Suzanne Benton graced a new evolution of Woman in the 21st Century: Margaret Fuller and the Sacred Marriage with her opening Mask Tale performance. This time it was Ariadne who led Thesius through the labyrinth with her ball of yarn and a sword.
The Ariadne selection was Suzanne’s suggestion, when I appeared at her home on the way to a James Maddock’s St. Patrick’s Day concert. I then became enthralled with the entourage of the Dionysius of lower Manhattan.
This myth took me full circle back to my journey through the labyrinth of the Stamford Loft Artist building in November, 1997. Eros was guiding me as though by an invisible red thread and I was brandishing a sword to cut to the Truth. I was on my first art assignment to find signs of a renaissance.
There I discovered Michael Manning and his mythological painting of “Minotaur.” Michael will do a shamanic performance in the gallery with me on August 17th at 7 pm.
What would a triumph in slaying the minotaur (my own ego) mean? Could it signify a reinvention of criticism as interpretation — or a filter between the collective unconscious and collective consciousness?
All I know, is what led to this full circle of myth and symbol– Ariadne with the Ouroboros — resulted in my being “swept away” by the warrior Thesius.
The result is the end of my trilogy of exhibitions this summer, with all its iconic imagery of birth and the crown of the sacred marriage. Here we have, in the last goddess civilization of the Minoan, the remnants of the ancient myth of Inanna’s descent — with its seven stages marked by the Moon/Venus conjunctions — and ascent to the sacred marriage. The seven stages are represented here by the sacrifice of seven Athenian men and woman to King Minos and ending of the myth in which her wedding diadem was set in the heavens as the constellation Corona.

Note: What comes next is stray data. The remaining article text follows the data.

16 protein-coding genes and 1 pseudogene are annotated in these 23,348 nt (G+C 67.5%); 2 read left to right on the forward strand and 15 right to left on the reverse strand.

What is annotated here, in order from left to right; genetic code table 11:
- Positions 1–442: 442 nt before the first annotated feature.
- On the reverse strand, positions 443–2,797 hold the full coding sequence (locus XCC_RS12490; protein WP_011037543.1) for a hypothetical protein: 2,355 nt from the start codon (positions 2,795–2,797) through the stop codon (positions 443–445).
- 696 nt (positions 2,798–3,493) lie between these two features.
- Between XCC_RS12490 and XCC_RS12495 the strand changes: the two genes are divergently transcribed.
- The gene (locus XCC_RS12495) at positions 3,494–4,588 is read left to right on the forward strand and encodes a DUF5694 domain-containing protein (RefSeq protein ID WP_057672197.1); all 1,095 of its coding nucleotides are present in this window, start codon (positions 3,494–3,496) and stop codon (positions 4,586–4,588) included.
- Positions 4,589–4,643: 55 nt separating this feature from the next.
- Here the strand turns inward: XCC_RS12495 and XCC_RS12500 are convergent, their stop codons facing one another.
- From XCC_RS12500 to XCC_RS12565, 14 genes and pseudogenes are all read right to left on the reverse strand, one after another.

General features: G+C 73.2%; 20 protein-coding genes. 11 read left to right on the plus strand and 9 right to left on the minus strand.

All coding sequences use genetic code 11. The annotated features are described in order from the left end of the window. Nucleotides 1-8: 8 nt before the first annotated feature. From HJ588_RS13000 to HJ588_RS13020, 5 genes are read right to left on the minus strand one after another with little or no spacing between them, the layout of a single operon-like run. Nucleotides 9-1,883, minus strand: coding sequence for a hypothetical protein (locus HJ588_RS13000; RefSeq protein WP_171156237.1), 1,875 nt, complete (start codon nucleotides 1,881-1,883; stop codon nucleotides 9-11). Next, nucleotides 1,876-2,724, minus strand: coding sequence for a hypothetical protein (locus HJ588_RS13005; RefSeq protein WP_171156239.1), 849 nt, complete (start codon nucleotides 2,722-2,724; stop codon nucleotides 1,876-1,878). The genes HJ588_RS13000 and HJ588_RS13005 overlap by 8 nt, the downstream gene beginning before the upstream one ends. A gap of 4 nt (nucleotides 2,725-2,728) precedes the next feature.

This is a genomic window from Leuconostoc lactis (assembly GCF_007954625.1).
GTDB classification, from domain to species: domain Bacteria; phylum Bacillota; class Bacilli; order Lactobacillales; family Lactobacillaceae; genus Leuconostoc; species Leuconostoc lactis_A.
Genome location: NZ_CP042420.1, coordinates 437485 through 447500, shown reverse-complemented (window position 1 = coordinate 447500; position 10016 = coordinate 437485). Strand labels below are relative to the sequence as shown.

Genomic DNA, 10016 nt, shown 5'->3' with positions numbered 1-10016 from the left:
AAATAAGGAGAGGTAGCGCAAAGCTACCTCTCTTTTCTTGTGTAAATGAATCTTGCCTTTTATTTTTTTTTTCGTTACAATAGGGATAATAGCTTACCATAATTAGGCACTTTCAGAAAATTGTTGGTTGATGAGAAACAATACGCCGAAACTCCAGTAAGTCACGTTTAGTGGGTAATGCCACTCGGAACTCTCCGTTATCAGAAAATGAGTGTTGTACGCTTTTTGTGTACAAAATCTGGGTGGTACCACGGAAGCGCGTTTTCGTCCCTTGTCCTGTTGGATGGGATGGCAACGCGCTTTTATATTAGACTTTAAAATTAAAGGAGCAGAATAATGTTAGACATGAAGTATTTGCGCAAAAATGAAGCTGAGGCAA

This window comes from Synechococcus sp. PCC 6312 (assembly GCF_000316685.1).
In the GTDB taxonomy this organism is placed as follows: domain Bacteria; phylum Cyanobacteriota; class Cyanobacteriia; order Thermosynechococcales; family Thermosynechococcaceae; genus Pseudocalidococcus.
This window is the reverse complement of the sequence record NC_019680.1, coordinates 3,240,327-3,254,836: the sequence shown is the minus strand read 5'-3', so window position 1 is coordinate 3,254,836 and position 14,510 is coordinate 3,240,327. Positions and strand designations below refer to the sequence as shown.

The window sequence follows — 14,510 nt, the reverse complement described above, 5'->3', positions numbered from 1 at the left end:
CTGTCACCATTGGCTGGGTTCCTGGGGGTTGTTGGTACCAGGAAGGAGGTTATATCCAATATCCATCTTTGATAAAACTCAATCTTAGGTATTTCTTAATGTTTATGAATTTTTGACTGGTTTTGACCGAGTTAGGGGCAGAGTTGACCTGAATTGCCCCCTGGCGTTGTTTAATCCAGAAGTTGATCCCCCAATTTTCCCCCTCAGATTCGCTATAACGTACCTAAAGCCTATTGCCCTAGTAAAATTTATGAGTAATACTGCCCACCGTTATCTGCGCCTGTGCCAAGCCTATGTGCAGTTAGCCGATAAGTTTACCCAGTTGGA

She remained faithful to Dionysus, but was later killed by Perseus at Argos. In other myths Ariadne hung herself from a tree, like Erigone and the hanging Artemis, a Mesopotamian theme. Some scholars think, due to her thread-spinning and winding associations, that she was a weaving goddess such as Arachne, and they support the assertion with the mytheme of the Hanged Nymph (see weaving in mythology).
The symbols of the thread and the hanging from a tree (Inanna’s rotting green body hung on a meat hook) represents the inner journey we must travel to uncover the more ancient myth which reveals the essence of the authentic feminine which has been buried for centuries.
And this is how it played out for me. In following the signs in Manning’s Minotaur as the first in a long train of symbolic works, I went inward through the labyrinth to encounter the ancient myth of Inanna, which has provided a system of sacred geometry for connecting with the true face of the feminine.
Karl Kerenyi (and Robert Graves) theorizes that Ariadne (whose name they derive from Hesychius‘ listing of Άδνον, a Cretan-Greek form for arihagne, “utterly pure”) was a Great Goddess of Crete, “the first divine personage of Greek mythology to be immediately recognized in Crete”, once archaeology had begun. Kerenyi observes that her name is merely an epithet and claims that she was originally the “Mistress of the Labyrinth“, both a winding dance-ground and in the Greek view a prison with the dreaded Minotaur at its centre. Kerenyi notes a Linear B inscription from Knossos, “to all the gods, honey… to the mistress of the labyrinth honey” in equal amounts, suggesting to him that the Mistress of the Labyrinth was a Great Goddess in her own right. Professor Barry Powell has suggested she was Minoan Crete’s Snake Goddess.